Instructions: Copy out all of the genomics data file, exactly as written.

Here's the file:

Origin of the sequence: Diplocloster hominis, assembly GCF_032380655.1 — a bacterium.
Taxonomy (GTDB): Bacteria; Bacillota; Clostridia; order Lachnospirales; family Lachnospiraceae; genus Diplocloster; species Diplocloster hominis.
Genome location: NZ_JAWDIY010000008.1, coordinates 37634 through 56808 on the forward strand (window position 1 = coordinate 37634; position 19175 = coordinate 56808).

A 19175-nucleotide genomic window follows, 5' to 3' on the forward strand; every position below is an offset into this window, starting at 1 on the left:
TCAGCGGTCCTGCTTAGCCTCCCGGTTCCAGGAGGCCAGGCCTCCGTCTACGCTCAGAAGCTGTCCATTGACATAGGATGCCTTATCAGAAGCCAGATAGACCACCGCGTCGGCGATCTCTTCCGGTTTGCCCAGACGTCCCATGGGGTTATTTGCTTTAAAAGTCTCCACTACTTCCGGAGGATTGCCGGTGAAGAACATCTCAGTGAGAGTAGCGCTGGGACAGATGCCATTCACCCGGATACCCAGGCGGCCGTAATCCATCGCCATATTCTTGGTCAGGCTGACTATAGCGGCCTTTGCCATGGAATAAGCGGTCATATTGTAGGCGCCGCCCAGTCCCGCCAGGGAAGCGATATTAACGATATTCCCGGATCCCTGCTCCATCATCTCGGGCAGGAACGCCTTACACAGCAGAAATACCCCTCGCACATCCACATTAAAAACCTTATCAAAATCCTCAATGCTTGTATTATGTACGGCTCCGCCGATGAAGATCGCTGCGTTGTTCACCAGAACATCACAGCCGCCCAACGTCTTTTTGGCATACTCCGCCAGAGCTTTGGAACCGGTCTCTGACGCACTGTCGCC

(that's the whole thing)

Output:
Origin of the sequence: Diplocloster hominis, assembly GCF_032380655.1 — a bacterium.
Taxonomy (GTDB): Bacteria; Bacillota; Clostridia; order Lachnospirales; family Lachnospiraceae; genus Diplocloster; species Diplocloster hominis.
Genome location: NZ_JAWDIY010000008.1, coordinates 37634 through 56808 on the forward strand (window position 1 = coordinate 37634; position 19175 = coordinate 56808).

A 19175-nucleotide genomic window follows, 5' to 3' on the forward strand; every position below is an offset into this window, starting at 1 on the left:
TCAGCGGTCCTGCTTAGCCTCCCGGTTCCAGGAGGCCAGGCCTCCGTCTACGCTCAGAAGCTGTCCATTGACATAGGATGCCTTATCAGAAGCCAGATAGACCACCGCGTCGGCGATCTCTTCCGGTTTGCCCAGACGTCCCATGGGGTTATTTGCTTTAAAAGTCTCCACTACTTCCGGAGGATTGCCGGTGAAGAACATCTCAGTGAGAGTAGCGCTGGGACAGATGCCATTCACCCGGATACCCAGGCGGCCGTAATCCATCGCCATATTCTTGGTCAGGCTGACTATAGCGGCCTTTGCCATGGAATAAGCGGTCATATTGTAGGCGCCGCCCAGTCCCGCCAGGGAAGCGATATTAACGATATTCCCGGATCCCTGCTCCATCATCTCGGGCAGGAACGCCTTACACAGCAGAAATACCCCTCGCACATCCACATTAAAAACCTTATCAAAATCCTCAATGCTTGTATTATGTACGGCTCCGCCGATGAAGATCGCTGCGTTGTTCACCAGAACATCACAGCCGCCCAACGTCTTTTTGGCATACTCCGCCAGAGCTTTGGAACCGGTCTCTGACGCACTGTCGCC